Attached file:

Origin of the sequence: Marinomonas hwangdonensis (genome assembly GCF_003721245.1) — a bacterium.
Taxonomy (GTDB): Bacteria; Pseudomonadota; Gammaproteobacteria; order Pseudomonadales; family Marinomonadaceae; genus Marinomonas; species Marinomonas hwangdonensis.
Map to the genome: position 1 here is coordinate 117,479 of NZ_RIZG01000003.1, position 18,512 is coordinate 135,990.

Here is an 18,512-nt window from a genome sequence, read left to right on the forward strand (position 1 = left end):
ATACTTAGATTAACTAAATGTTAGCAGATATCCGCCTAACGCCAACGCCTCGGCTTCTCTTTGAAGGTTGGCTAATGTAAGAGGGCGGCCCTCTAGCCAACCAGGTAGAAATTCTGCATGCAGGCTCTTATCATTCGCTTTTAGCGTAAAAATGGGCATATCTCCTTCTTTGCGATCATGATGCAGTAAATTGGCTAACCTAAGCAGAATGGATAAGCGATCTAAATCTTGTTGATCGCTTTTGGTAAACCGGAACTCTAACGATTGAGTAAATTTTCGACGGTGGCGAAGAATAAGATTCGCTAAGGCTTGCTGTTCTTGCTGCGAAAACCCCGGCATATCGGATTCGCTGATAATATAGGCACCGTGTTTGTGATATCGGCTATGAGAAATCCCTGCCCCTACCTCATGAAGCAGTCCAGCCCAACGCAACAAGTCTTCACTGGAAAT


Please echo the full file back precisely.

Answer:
Origin of the sequence: Marinomonas hwangdonensis (genome assembly GCF_003721245.1) — a bacterium.
Taxonomy (GTDB): Bacteria; Pseudomonadota; Gammaproteobacteria; order Pseudomonadales; family Marinomonadaceae; genus Marinomonas; species Marinomonas hwangdonensis.
Map to the genome: position 1 here is coordinate 117,479 of NZ_RIZG01000003.1, position 18,512 is coordinate 135,990.

Here is an 18,512-nt window from a genome sequence, read left to right on the forward strand (position 1 = left end):
ATACTTAGATTAACTAAATGTTAGCAGATATCCGCCTAACGCCAACGCCTCGGCTTCTCTTTGAAGGTTGGCTAATGTAAGAGGGCGGCCCTCTAGCCAACCAGGTAGAAATTCTGCATGCAGGCTCTTATCATTCGCTTTTAGCGTAAAAATGGGCATATCTCCTTCTTTGCGATCATGATGCAGTAAATTGGCTAACCTAAGCAGAATGGATAAGCGATCTAAATCTTGTTGATCGCTTTTGGTAAACCGGAACTCTAACGATTGAGTAAATTTTCGACGGTGGCGAAGAATAAGATTCGCTAAGGCTTGCTGTTCTTGCTGCGAAAACCCCGGCATATCGGATTCGCTGATAATATAGGCACCGTGTTTGTGATATCGGCTATGAGAAATCCCTGCCCCTACCTCATGAAGCAGTCCAGCCCAACGCAACAAGTCTTCACTGGAAAT